Jake LaMotta once read a newspaper story about 40 hang gliders falling from the sky in a single week. But come to think about it, maybe that number was wrong, and maybe they didn't all fall in the same week. Could be they fell over a whole month, but who the hell's keeping count?

"What I think," he says and slaps his hands together, "I think we should abolish hang gliding. You read about that in the paper? It happened a few months ago. Forty people dead . . . You want to get rid of boxing, you have to get rid of everything."

LaMotta, who is 62, has been hanging around the fight crowd at Caesars Palace all week, talking up the show that has given boxing a "nice little booster shot in the rear," as someone here put it. To help promote Marvelous Marvin Hagler's middleweight title defense against Thomas Hearns Monday, promoter Bob Arum said he agreed to pay "The Bronx Bull" $10,000 to spend two weeks on the road, bouncing from city to city, selling what most everyone has come to know simply as "The Fight."

"At first, I thought paying him that much wasn't a very prudent deal," Arum said. "But when people saw Jake, they went crazy. He was all over the papers and TV plugging the fight. I more than got my money's worth."

LaMotta, who still believes he "could have whipped anybody if I'd a wanted," said picking a winner in the fight "has been very, very hard. I'd only be guessing. You know for one thing it's gonna be a war. These people don't like each other."

Under recent attack by the American Medical Association, which continues to push for its abolishment, and in light of sagging television ratings, the fight game desperately needs Hagler-Hearns. Not since Sugar Ray Leonard first fought Roberto Duran in 1980 has the sport enjoyed such world-wide attention.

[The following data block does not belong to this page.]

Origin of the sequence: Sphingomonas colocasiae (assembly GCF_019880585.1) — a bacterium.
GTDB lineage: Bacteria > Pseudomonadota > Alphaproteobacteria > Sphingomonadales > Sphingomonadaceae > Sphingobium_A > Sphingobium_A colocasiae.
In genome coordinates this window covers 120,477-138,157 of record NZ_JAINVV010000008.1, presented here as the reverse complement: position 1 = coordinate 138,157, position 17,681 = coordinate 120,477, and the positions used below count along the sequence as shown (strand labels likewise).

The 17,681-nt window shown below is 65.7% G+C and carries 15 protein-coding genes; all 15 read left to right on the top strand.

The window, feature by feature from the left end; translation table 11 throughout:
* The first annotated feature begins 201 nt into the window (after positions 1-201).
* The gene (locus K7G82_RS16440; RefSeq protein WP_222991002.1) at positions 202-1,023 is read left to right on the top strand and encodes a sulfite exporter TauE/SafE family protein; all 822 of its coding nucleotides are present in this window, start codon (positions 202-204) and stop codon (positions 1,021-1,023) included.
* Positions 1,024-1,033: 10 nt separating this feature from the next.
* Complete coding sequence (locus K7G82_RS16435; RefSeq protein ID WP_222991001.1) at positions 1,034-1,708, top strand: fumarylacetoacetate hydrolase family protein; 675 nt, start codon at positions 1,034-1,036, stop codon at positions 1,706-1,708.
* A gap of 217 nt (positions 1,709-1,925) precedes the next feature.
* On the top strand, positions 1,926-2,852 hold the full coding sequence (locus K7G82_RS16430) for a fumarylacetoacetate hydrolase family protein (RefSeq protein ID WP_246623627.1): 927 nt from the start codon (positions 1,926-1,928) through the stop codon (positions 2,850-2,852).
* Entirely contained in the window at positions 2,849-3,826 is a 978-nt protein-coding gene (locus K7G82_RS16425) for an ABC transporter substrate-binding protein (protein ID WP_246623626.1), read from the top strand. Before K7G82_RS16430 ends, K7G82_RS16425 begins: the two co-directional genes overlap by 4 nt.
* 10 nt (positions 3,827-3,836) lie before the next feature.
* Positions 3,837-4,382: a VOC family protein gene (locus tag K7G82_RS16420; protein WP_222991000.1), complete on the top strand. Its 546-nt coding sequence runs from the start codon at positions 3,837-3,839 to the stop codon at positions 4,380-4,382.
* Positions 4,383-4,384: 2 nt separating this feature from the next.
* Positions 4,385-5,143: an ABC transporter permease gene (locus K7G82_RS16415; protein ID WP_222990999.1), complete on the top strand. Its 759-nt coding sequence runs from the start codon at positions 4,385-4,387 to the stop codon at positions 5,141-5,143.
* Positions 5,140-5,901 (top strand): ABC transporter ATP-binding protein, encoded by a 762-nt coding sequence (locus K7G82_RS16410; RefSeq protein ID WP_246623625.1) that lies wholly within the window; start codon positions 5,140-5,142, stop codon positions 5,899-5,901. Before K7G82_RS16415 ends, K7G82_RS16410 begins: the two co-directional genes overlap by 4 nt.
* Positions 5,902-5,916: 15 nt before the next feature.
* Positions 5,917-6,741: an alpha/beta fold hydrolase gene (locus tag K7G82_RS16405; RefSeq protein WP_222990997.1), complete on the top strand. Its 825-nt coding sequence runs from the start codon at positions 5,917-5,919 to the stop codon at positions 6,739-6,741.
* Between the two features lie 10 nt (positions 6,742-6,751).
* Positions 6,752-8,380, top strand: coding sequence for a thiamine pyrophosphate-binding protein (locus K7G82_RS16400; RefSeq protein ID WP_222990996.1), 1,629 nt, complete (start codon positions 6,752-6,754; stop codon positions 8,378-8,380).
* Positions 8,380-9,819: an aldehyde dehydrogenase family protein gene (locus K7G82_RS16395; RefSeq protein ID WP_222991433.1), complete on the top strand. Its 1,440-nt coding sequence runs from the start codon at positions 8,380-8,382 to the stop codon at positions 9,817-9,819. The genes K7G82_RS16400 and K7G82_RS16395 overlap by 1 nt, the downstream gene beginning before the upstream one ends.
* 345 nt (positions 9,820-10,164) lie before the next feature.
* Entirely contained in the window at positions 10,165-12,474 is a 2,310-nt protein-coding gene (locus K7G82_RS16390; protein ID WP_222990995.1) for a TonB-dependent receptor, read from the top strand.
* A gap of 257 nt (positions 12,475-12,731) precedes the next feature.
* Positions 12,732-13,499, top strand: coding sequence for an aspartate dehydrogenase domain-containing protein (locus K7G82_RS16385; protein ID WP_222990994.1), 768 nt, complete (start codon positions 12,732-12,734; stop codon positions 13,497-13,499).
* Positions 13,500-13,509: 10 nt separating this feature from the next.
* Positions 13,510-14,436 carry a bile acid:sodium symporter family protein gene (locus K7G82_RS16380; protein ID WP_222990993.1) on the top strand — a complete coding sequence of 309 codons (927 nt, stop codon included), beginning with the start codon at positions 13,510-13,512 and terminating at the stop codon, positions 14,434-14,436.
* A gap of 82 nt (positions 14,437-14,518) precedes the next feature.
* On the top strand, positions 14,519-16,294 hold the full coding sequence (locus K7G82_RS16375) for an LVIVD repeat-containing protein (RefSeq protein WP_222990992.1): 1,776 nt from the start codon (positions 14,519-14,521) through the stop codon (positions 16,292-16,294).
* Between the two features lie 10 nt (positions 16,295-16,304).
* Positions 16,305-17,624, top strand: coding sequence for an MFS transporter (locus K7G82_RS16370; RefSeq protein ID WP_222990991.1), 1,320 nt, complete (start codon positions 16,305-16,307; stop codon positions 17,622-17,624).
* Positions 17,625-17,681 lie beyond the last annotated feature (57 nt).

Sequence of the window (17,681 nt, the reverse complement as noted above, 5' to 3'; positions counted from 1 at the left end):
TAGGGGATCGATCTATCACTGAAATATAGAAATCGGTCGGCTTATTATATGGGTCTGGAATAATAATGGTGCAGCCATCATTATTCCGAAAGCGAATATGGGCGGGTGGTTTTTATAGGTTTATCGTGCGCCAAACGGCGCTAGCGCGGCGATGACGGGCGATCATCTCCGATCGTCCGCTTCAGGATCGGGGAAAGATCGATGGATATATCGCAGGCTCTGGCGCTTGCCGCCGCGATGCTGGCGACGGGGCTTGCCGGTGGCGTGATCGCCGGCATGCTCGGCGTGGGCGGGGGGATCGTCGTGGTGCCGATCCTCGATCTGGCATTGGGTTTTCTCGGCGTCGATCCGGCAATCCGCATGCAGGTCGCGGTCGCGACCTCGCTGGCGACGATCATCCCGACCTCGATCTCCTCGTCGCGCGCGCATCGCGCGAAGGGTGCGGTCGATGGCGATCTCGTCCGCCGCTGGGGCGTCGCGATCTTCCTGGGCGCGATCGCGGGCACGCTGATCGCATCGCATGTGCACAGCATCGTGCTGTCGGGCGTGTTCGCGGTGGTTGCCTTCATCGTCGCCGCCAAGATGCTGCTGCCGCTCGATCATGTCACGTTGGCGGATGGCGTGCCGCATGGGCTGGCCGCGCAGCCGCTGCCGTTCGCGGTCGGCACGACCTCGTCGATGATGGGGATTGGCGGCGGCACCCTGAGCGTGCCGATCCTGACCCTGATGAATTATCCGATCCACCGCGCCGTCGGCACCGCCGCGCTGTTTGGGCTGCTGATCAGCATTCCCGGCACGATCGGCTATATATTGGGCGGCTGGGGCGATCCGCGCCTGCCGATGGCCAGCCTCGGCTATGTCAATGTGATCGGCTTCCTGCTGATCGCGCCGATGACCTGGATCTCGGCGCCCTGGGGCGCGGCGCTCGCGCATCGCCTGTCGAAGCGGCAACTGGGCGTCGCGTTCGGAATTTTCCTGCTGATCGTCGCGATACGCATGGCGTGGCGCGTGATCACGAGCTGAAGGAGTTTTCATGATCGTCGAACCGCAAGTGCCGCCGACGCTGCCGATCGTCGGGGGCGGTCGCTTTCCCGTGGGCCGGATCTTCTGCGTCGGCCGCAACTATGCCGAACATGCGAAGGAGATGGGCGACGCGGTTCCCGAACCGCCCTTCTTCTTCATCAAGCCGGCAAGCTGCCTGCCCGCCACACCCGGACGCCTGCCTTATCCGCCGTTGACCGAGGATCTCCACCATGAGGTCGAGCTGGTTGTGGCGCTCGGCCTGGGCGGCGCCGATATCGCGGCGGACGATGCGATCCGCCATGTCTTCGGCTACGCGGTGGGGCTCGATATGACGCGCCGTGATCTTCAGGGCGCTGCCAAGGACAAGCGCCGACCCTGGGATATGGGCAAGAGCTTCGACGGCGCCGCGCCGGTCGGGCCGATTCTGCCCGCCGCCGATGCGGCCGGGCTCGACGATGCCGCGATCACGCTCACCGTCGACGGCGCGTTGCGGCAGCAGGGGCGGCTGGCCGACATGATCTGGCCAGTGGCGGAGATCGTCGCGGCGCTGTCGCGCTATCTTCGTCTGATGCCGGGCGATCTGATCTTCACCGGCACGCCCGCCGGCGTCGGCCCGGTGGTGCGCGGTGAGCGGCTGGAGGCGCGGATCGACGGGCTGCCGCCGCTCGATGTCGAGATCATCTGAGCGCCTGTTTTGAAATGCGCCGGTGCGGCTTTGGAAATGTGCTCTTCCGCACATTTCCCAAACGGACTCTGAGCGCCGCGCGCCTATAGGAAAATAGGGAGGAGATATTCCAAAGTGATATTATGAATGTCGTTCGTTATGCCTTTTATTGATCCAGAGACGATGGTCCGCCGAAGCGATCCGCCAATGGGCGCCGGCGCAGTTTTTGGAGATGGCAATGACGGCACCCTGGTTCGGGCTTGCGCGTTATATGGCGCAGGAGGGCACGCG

More than 700 closed circuit and pay-per-view outlets will televise the bout, to begin at about 10:50 p.m. (EST). Foreign broadcasts include Lebanon, West Germany, Korea and Japan. In England, more than 30,000 spectators are expected to crowd 14 outlets at about 4 a.m. in anticipation of what most agree will be a true fighter's fight, high on strategy and not without incentive. Arum hopes for a closed-circuit attendance of about 2 million, which would surpass the record mark of 1.6 million set by the Ali-Frazier fight in March 1971.

"It's hard to get it all into perspective," Irving Rudd, a fight press agent for more than 47 years, said the other day. "This fight has transcended the boundaries of the sport. We've had more than 1,000 requests for press credentials and have been able to give out only 780 . . . It's monumental. At first, I was saying the fan interest matches Leonard-Duran. But now I'm saying it matches Ali-Frazier, the granddaddy of them all."

In the past few years, the blitz of alphabet champions -- that anonymous herd holding top rank on the World Boxing Association (WBA), World Boxing Council (WBC) or International Boxing Federation (IBF) lists -- so diluted interest in boxing that a mercy-killing of the sport might have come as a blessing. Champions such as heavyweight Larry Holmes, the merry capitalist from Easton, Pa., bored and frustrated the boxing public with talk of enormous, million-dollar purses for bouts against pea-hearted contenders.

But now, after more than three years of trying to make it happen, Arum has succeeded in putting the two best fighters in the world in the same ring on the same night. Oddsmakers are calling it even, and both Hagler and Hearns are saying it will end with a third-round knockout.